When a law is working, why change it?
Last year, the Florida Legislature passed a Public Notice Bill that went into effect on January 1 of this year, with the goal of bringing more media players to the table, creating more competition and lowering costs, making public notice more accessible, and keeping the government’s activities in the public. And from our perspective, the new law is working. Since the beginning of the year, we have 11% more newspapers that can now qualify under the new law to receive public notices to share with their readers.
In spite of the new law’s initial positive impact, the Legislature is once again attempting to abolish the requirement that governmental agencies publish legal notices in newspapers. This action would push government actions further into the shadows and make it harder for Floridians to learn about public policy issues, make their voices heard, and hold their leaders accountable. House Bill 7049 is moving us in the wrong direction.
The newly filed House bill flips public notice on its head by reducing government transparency. Putting legal notices on government websites means very few Florida citizens will ever read them. Public notice, along with public meetings and public records, have been part of our nation’s commitment to open government since the founding of our Republic.
From the perspective of efficient use of technology, I believe the bill takes a step backward by placing these notices on government websites. The Florida Press Association spent the last nine months with their new tech partner Column, a company that just relocated to Miami to help newspapers implement the new law. Together, we modernized a website which aggregates and places all of the notices under one umbrella – it’s called floridapublicnotices.com. We invested hundreds of thousands of dollars upgrading this website to serve Florida’s state government, as well as its towns, municipalities, businesses, and taxpayers. And, it’s free for the public to use.
If this new bill passes, city and county governments will be required to recreate the same infrastructure we already created to make notices easily searchable, mobile friendly, and provide email notification upon request of a specific notice (which newspapers do today). Recreating that infrastructure will have a significant cost, not a cost savings. In addition, without a major investment in marketing to direct citizens to hundreds of government websites, the public will not know where to find public notices, which will significantly reduce notice.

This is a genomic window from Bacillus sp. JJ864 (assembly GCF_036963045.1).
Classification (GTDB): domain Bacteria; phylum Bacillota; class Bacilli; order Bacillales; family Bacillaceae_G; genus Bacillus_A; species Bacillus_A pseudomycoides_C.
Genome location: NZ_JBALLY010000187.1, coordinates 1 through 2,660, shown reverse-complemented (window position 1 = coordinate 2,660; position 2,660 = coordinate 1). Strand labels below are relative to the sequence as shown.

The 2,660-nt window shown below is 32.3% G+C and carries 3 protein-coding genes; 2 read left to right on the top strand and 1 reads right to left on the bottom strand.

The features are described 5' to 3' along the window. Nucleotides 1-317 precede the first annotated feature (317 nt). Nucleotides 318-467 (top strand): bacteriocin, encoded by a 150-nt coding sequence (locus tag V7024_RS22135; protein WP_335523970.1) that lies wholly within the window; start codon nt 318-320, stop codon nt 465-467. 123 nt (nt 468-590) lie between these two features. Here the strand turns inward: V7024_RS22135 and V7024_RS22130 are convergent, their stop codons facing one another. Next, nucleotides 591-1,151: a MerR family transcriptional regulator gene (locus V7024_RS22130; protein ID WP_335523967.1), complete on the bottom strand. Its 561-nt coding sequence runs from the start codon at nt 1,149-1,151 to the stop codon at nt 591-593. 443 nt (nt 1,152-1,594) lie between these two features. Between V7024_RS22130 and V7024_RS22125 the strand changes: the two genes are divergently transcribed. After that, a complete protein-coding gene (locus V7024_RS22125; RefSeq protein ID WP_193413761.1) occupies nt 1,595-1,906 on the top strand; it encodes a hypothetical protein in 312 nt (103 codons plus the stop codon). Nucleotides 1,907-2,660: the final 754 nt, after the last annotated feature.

Despite some reports, newspapers and media companies are alive and well. Our weekly newspapers are growing, and our dailies are growing digital subscriptions and page views. In some cases, newspapers are experiencing double-digit online growth.
Newspapers in Florida alone reach 5.6 million readers in any given week, and our websites typically reach more audience than most city or county websites. Our websites draw a minimum of 53 million unique online users in any given month.
With notices in newspapers — in print and online — it provides a verifiable public record through sworn required affidavits of publication. Does the government really want to take on this responsibility of residents not being properly notified?
In closing, 250 years ago our founders wisely decided to place public notices in a public forum — newspapers – an open space where The People were most likely to see them. We firmly believe that public notices should remain in newspapers, not placed on hundreds of different government websites with the hope that people will find them.
It’s important there’s transparency when it comes to how our elected officials govern, and newspapers are in the business of informing the public. Please feel free to call your local legislator to share your views, before it’s too late.
Jim Fogler is the President & CEO Florida Press Service
336 E. College Ave. Suite 304, Tallahassee, FL 32301 321.283.5255 ext. 140